BACKGROUND: Nonarteritic anterior ischemic optic neuropathy (NAION) is a common cause of acute optic neuropathy in adults and is associated with vascular risk factors. Owing to the overlapping risk factor profiles between NAION and cerebral stroke, previous studies have produced conflicting results with regard to NAION as an independent risk factor for stroke. METHODS: A retrospective chart review was conducted using the Rochester Epidemiology Project database to identify all cases of NAION occurring among Olmsted County, Minnesota residents from January 1, 1990, through December 31, 2016. Stroke events were characterized using clinical and radiologic data. Comparison was made to an age- and sex-matched control group with similar vascular risk factors. RESULTS: One-hundred four patients with NAION and 104 control subjects were analyzed. Median age at diagnosis was 65 years (range, 40-90 years). Thirteen patients (13%) with NAION and 10 controls (10%) had symptomatic strokes after the age of 40 years. Among patients with NAION, 6 (46%) suffered a stroke before the diagnosis of NAION, 5 (39%) at least 5 months after the NAION diagnosis, and 2 patients (15%) suffered strokes both before and after the NAION. The cumulative probability of symptomatic strokes for patients with NAION was not significantly different than for controls (hazard ratio = 1.50, 95% confidence interval: 0.66-3.42; P = 0.34). There were no cardioembolic strokes within 1 month of the NAION diagnosis. The mechanism of symptomatic strokes did not differ between the 2 groups. CONCLUSIONS: NAION does not confer an increased risk of symptomatic stroke beyond the risk posed by age and existing vascular risk factors.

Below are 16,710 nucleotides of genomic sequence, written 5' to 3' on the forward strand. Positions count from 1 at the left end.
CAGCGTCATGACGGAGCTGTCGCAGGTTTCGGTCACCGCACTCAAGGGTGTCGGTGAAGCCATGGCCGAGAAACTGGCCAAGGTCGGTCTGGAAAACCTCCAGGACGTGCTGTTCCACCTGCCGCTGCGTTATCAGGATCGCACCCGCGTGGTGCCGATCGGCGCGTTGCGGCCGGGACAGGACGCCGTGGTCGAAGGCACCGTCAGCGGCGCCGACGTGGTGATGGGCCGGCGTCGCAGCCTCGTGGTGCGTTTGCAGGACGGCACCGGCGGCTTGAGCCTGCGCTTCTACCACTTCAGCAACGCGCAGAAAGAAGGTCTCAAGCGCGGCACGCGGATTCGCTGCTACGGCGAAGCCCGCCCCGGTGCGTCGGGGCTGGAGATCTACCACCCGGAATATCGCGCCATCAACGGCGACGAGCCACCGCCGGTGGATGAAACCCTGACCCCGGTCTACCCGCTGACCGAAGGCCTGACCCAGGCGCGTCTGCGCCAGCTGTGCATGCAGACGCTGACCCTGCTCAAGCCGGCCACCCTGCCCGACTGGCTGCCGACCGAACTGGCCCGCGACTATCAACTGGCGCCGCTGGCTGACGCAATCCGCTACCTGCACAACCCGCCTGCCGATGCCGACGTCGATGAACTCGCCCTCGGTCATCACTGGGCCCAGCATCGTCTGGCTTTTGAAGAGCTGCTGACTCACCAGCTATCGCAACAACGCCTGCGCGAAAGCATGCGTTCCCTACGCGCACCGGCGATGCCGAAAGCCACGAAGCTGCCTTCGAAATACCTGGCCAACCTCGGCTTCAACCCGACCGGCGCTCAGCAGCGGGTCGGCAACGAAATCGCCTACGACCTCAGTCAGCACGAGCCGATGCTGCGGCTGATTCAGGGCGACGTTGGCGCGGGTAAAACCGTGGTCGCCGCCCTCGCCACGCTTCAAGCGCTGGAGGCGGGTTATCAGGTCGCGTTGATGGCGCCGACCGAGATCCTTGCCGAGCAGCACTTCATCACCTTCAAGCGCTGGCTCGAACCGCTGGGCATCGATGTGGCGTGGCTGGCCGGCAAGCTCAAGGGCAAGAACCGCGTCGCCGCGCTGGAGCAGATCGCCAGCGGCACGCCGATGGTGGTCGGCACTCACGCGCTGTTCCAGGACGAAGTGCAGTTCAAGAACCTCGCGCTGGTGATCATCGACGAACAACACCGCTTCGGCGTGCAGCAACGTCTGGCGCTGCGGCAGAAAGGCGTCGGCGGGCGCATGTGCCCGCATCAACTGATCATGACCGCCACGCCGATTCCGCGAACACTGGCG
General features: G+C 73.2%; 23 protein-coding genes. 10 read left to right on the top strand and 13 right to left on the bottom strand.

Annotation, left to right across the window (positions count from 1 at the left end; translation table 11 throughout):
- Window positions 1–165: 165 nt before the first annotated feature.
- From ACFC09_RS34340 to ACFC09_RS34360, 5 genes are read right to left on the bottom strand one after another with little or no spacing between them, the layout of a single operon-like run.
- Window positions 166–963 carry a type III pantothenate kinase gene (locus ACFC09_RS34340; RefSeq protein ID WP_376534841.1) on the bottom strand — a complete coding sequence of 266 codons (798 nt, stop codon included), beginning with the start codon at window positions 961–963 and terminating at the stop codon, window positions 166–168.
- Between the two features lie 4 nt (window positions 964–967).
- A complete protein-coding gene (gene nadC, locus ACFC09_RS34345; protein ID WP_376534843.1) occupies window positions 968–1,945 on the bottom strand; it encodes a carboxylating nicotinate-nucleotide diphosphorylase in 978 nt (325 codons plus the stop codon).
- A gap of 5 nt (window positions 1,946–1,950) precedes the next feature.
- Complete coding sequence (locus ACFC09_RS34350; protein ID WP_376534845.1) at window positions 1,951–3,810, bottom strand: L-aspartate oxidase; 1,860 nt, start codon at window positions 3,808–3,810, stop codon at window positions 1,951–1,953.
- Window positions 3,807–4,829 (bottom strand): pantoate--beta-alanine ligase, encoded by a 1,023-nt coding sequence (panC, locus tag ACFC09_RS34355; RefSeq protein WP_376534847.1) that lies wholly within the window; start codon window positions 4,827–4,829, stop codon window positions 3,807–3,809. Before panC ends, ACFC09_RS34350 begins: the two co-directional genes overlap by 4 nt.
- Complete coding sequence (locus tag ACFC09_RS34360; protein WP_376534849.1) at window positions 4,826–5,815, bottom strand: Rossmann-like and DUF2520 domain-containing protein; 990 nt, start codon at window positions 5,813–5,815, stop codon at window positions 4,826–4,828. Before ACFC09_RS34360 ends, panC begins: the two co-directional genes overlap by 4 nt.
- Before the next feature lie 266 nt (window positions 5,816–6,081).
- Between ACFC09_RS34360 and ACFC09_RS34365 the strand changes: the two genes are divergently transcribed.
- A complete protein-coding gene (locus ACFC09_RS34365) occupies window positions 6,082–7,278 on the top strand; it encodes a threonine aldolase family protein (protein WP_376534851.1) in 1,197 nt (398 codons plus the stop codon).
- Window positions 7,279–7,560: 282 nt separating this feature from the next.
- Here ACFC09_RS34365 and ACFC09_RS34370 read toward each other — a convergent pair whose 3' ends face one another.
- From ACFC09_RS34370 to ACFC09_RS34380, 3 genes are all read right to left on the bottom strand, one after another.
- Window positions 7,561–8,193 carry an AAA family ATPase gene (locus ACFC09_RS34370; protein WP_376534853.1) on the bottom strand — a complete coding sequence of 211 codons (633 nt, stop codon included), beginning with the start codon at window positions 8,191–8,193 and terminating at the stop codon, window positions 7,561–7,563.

|Original language||English (US)|
|Number of pages||5|
|Journal||Journal of neuro-ophthalmology : the official journal of the North American Neuro-Ophthalmology Society|
|State||Published - Sep 1 2020|
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